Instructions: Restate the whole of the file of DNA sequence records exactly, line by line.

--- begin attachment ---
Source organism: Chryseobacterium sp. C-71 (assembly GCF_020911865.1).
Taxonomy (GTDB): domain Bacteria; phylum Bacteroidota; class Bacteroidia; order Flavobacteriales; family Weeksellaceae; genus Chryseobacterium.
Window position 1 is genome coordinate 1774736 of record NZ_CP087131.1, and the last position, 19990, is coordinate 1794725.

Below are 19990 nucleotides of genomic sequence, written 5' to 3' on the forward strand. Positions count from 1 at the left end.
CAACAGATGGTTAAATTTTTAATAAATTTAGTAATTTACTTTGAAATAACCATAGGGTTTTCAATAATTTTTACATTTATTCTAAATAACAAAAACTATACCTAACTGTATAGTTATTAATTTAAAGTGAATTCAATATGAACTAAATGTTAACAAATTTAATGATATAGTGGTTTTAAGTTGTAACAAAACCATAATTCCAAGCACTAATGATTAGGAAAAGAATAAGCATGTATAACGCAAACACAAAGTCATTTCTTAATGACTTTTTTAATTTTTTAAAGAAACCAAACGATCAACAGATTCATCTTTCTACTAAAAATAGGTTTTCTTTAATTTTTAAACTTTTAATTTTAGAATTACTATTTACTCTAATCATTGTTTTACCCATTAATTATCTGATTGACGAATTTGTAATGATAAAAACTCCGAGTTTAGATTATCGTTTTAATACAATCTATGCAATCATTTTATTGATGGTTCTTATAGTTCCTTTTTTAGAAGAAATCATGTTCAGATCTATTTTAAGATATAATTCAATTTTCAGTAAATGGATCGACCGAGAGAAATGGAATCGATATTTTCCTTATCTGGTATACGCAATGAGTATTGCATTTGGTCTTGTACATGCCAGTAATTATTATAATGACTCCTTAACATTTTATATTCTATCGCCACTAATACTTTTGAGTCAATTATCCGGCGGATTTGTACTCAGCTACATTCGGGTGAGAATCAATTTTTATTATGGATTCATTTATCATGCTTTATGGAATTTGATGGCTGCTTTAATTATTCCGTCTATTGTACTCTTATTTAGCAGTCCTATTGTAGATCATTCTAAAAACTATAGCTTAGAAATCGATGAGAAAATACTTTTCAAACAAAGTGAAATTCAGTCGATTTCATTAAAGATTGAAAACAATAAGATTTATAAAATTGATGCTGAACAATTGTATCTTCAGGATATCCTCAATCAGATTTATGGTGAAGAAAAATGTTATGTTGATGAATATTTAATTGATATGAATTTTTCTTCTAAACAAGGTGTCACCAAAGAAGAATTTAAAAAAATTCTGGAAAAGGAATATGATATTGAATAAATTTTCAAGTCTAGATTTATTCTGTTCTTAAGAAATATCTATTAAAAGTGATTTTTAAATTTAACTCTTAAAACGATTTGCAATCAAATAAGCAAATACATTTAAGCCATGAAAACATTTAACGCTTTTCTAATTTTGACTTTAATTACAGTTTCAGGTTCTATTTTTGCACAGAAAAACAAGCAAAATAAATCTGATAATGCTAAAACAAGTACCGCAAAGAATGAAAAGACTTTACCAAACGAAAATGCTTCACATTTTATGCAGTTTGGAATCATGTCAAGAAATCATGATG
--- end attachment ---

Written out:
Source organism: Chryseobacterium sp. C-71 (assembly GCF_020911865.1).
Taxonomy (GTDB): domain Bacteria; phylum Bacteroidota; class Bacteroidia; order Flavobacteriales; family Weeksellaceae; genus Chryseobacterium.
Window position 1 is genome coordinate 1774736 of record NZ_CP087131.1, and the last position, 19990, is coordinate 1794725.

Below are 19990 nucleotides of genomic sequence, written 5' to 3' on the forward strand. Positions count from 1 at the left end.
CAACAGATGGTTAAATTTTTAATAAATTTAGTAATTTACTTTGAAATAACCATAGGGTTTTCAATAATTTTTACATTTATTCTAAATAACAAAAACTATACCTAACTGTATAGTTATTAATTTAAAGTGAATTCAATATGAACTAAATGTTAACAAATTTAATGATATAGTGGTTTTAAGTTGTAACAAAACCATAATTCCAAGCACTAATGATTAGGAAAAGAATAAGCATGTATAACGCAAACACAAAGTCATTTCTTAATGACTTTTTTAATTTTTTAAAGAAACCAAACGATCAACAGATTCATCTTTCTACTAAAAATAGGTTTTCTTTAATTTTTAAACTTTTAATTTTAGAATTACTATTTACTCTAATCATTGTTTTACCCATTAATTATCTGATTGACGAATTTGTAATGATAAAAACTCCGAGTTTAGATTATCGTTTTAATACAATCTATGCAATCATTTTATTGATGGTTCTTATAGTTCCTTTTTTAGAAGAAATCATGTTCAGATCTATTTTAAGATATAATTCAATTTTCAGTAAATGGATCGACCGAGAGAAATGGAATCGATATTTTCCTTATCTGGTATACGCAATGAGTATTGCATTTGGTCTTGTACATGCCAGTAATTATTATAATGACTCCTTAACATTTTATATTCTATCGCCACTAATACTTTTGAGTCAATTATCCGGCGGATTTGTACTCAGCTACATTCGGGTGAGAATCAATTTTTATTATGGATTCATTTATCATGCTTTATGGAATTTGATGGCTGCTTTAATTATTCCGTCTATTGTACTCTTATTTAGCAGTCCTATTGTAGATCATTCTAAAAACTATAGCTTAGAAATCGATGAGAAAATACTTTTCAAACAAAGTGAAATTCAGTCGATTTCATTAAAGATTGAAAACAATAAGATTTATAAAATTGATGCTGAACAATTGTATCTTCAGGATATCCTCAATCAGATTTATGGTGAAGAAAAATGTTATGTTGATGAATATTTAATTGATATGAATTTTTCTTCTAAACAAGGTGTCACCAAAGAAGAATTTAAAAAAATTCTGGAAAAGGAATATGATATTGAATAAATTTTCAAGTCTAGATTTATTCTGTTCTTAAGAAATATCTATTAAAAGTGATTTTTAAATTTAACTCTTAAAACGATTTGCAATCAAATAAGCAAATACATTTAAGCCATGAAAACATTTAACGCTTTTCTAATTTTGACTTTAATTACAGTTTCAGGTTCTATTTTTGCACAGAAAAACAAGCAAAATAAATCTGATAATGCTAAAACAAGTACCGCAAAGAATGAAAAGACTTTACCAAACGAAAATGCTTCACATTTTATGCAGTTTGGAATCATGTCAAGAAATCATGATG